Isogeometric Kirchhoff–Love elements have been receiving increasing attention in geometrically nonlinear analysis of thin shells because they make it possible to meet the C1 requirement in the interior of surface patches and to avoid the use of finite rotations. However, engineering structures of appreciable complexity are typically modeled using multiple patches and, often, neither rotational continuity nor conforming discretization can be practically obtained at patch interfaces. Simple penalty approaches for coupling adjacent patches, applicable to either smooth or non-smooth interfaces and either matching or non-matching discretizations, have been proposed. Although the problem dependence of the penalty coefficient can be reduced by scaling factors which take into account geometrical and material parameters, only high values of the penalty coefficient can guarantee a negligible coupling error in all possible cases. However, this can lead to an ill conditioned problem and to an increasing iterative effort for solving the nonlinear discrete equations. In this work, we show how to avoid this drawback by rewriting the penalty terms in an Hellinger–Reissner form, introducing independent fields work-conjugated to the coupling equations. This technique avoids convergence problems, making the analysis robust also for very high values of the penalty coefficient, which can be then employed to avert coupling errors. Moreover, a proper choice of the basis functions for the new fields provides an accurate coupling also for general non-matching cases, preventing overconstrained solutions. The additional variables are condensed out and then not involved in the global system of equations to be solved. A highly efficient approach based on a mixed integration point strategy and an interface-wise reduced integration rule makes the condensation inexpensive preserving the sparsity of the condensed stiffness matrix and the coupling accuracy.

A robust penalty coupling of non-matching isogeometric Kirchhoff–Love shell patches in large deformations

Kiendl J.;Reali A.;
2020

Abstract

Isogeometric Kirchhoff–Love elements have been receiving increasing attention in geometrically nonlinear analysis of thin shells because they make it possible to meet the C1 requirement in the interior of surface patches and to avoid the use of finite rotations. However, engineering structures of appreciable complexity are typically modeled using multiple patches and, often, neither rotational continuity nor conforming discretization can be practically obtained at patch interfaces. Simple penalty approaches for coupling adjacent patches, applicable to either smooth or non-smooth interfaces and either matching or non-matching discretizations, have been proposed. Although the problem dependence of the penalty coefficient can be reduced by scaling factors which take into account geometrical and material parameters, only high values of the penalty coefficient can guarantee a negligible coupling error in all possible cases. However, this can lead to an ill conditioned problem and to an increasing iterative effort for solving the nonlinear discrete equations. In this work, we show how to avoid this drawback by rewriting the penalty terms in an Hellinger–Reissner form, introducing independent fields work-conjugated to the coupling equations. This technique avoids convergence problems, making the analysis robust also for very high values of the penalty coefficient, which can be then employed to avert coupling errors. Moreover, a proper choice of the basis functions for the new fields provides an accurate coupling also for general non-matching cases, preventing overconstrained solutions. The additional variables are condensed out and then not involved in the global system of equations to be solved. A highly efficient approach based on a mixed integration point strategy and an interface-wise reduced integration rule makes the condensation inexpensive preserving the sparsity of the condensed stiffness matrix and the coupling accuracy.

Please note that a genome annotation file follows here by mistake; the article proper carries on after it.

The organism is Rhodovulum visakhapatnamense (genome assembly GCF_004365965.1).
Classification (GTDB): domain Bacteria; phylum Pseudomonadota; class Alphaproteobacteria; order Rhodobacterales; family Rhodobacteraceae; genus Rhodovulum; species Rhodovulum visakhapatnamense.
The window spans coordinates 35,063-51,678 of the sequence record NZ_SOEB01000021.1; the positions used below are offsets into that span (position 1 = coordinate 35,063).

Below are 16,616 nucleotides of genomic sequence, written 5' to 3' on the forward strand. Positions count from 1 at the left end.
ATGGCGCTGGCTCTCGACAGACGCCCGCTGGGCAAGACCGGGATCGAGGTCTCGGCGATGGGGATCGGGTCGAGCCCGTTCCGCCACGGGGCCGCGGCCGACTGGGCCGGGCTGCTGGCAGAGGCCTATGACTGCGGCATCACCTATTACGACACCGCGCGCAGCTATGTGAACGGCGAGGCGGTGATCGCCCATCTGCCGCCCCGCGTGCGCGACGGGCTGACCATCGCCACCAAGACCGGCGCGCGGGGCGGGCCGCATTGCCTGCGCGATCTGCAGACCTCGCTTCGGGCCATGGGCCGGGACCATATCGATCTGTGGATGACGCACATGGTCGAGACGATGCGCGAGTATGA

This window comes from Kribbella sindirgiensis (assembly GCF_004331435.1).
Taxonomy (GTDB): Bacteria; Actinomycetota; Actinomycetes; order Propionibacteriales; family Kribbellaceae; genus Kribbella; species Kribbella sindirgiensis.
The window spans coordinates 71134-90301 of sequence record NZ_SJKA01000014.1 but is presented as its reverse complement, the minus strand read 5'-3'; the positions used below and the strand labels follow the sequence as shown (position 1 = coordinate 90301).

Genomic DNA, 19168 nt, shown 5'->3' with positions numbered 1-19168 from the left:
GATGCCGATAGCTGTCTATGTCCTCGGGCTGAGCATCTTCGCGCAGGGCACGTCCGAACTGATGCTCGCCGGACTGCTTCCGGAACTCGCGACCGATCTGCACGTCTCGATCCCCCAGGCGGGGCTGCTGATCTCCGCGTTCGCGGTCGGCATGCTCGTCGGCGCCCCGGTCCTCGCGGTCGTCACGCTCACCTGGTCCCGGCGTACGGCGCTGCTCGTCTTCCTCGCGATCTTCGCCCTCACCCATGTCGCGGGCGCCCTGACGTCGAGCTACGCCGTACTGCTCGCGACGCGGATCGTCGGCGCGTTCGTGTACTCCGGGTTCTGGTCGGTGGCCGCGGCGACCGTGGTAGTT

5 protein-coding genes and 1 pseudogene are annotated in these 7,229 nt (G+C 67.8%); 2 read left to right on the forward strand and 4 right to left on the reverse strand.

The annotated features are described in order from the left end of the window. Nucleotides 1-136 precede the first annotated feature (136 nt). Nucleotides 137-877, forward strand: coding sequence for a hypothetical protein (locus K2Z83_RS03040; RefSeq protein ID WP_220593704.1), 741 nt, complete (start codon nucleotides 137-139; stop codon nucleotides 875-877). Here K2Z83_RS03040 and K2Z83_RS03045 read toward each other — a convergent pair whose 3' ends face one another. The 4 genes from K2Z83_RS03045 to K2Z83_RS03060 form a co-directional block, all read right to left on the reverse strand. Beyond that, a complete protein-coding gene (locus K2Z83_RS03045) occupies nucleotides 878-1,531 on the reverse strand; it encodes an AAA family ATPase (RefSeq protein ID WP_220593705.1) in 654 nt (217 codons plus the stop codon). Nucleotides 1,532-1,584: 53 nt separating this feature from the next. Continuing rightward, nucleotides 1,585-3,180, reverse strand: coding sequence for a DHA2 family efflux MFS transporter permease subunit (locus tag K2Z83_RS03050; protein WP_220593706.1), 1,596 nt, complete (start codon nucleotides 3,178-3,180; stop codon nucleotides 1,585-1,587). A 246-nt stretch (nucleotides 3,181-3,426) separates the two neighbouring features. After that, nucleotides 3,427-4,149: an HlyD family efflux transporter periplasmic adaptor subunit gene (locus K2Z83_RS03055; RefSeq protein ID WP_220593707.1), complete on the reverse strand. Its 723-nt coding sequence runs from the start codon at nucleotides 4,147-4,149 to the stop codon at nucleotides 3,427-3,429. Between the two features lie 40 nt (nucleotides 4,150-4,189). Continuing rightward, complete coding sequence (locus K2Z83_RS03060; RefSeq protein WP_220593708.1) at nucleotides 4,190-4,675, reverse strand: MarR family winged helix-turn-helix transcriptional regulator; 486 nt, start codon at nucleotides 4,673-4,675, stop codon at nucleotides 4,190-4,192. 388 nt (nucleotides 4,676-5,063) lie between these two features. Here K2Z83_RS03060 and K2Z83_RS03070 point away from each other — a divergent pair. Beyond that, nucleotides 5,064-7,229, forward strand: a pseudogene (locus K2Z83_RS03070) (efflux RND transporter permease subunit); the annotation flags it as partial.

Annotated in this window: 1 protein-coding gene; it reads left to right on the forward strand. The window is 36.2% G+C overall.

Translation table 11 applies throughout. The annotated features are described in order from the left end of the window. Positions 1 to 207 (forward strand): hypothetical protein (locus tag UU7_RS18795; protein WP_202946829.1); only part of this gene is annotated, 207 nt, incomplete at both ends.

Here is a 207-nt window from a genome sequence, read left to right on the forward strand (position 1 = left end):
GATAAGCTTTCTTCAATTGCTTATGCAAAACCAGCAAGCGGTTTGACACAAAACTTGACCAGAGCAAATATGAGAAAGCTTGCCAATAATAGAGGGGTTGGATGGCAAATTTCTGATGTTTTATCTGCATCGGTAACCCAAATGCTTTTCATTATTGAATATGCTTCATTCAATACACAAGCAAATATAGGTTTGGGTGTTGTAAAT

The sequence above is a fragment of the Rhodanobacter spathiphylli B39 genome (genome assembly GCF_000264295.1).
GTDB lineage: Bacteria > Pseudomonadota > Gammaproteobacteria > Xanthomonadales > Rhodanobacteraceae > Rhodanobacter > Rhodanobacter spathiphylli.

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Utilizza questo identificativo per citare o creare un link a questo documento: http://hdl.handle.net/11571/1423341
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